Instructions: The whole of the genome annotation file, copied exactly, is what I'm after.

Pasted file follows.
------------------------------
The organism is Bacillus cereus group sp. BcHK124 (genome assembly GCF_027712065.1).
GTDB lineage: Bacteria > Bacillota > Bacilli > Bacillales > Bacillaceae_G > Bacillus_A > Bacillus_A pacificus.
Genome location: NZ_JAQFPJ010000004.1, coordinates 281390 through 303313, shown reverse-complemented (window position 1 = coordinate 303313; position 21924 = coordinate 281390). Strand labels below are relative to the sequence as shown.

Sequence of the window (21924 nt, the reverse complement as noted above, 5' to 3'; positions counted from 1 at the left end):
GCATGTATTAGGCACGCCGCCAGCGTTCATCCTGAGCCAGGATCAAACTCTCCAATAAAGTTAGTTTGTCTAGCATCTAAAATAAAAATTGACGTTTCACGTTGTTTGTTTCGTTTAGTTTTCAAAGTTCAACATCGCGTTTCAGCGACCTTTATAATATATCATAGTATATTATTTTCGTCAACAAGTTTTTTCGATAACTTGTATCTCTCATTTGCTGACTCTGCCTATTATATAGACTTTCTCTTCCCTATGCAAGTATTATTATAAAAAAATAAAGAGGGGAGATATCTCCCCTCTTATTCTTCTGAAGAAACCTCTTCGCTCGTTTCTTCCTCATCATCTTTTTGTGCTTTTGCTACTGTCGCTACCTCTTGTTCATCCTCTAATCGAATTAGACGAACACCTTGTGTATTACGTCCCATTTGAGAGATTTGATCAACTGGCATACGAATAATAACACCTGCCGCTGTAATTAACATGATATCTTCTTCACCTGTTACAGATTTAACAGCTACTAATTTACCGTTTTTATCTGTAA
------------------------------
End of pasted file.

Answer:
The organism is Bacillus cereus group sp. BcHK124 (genome assembly GCF_027712065.1).
GTDB lineage: Bacteria > Bacillota > Bacilli > Bacillales > Bacillaceae_G > Bacillus_A > Bacillus_A pacificus.
Genome location: NZ_JAQFPJ010000004.1, coordinates 281390 through 303313, shown reverse-complemented (window position 1 = coordinate 303313; position 21924 = coordinate 281390). Strand labels below are relative to the sequence as shown.

Sequence of the window (21924 nt, the reverse complement as noted above, 5' to 3'; positions counted from 1 at the left end):
GCATGTATTAGGCACGCCGCCAGCGTTCATCCTGAGCCAGGATCAAACTCTCCAATAAAGTTAGTTTGTCTAGCATCTAAAATAAAAATTGACGTTTCACGTTGTTTGTTTCGTTTAGTTTTCAAAGTTCAACATCGCGTTTCAGCGACCTTTATAATATATCATAGTATATTATTTTCGTCAACAAGTTTTTTCGATAACTTGTATCTCTCATTTGCTGACTCTGCCTATTATATAGACTTTCTCTTCCCTATGCAAGTATTATTATAAAAAAATAAAGAGGGGAGATATCTCCCCTCTTATTCTTCTGAAGAAACCTCTTCGCTCGTTTCTTCCTCATCATCTTTTTGTGCTTTTGCTACTGTCGCTACCTCTTGTTCATCCTCTAATCGAATTAGACGAACACCTTGTGTATTACGTCCCATTTGAGAGATTTGATCAACTGGCATACGAATAATAACACCTGCCGCTGTAATTAACATGATATCTTCTTCACCTGTTACAGATTTAACAGCTACTAATTTACCGTTTTTATCTGTAA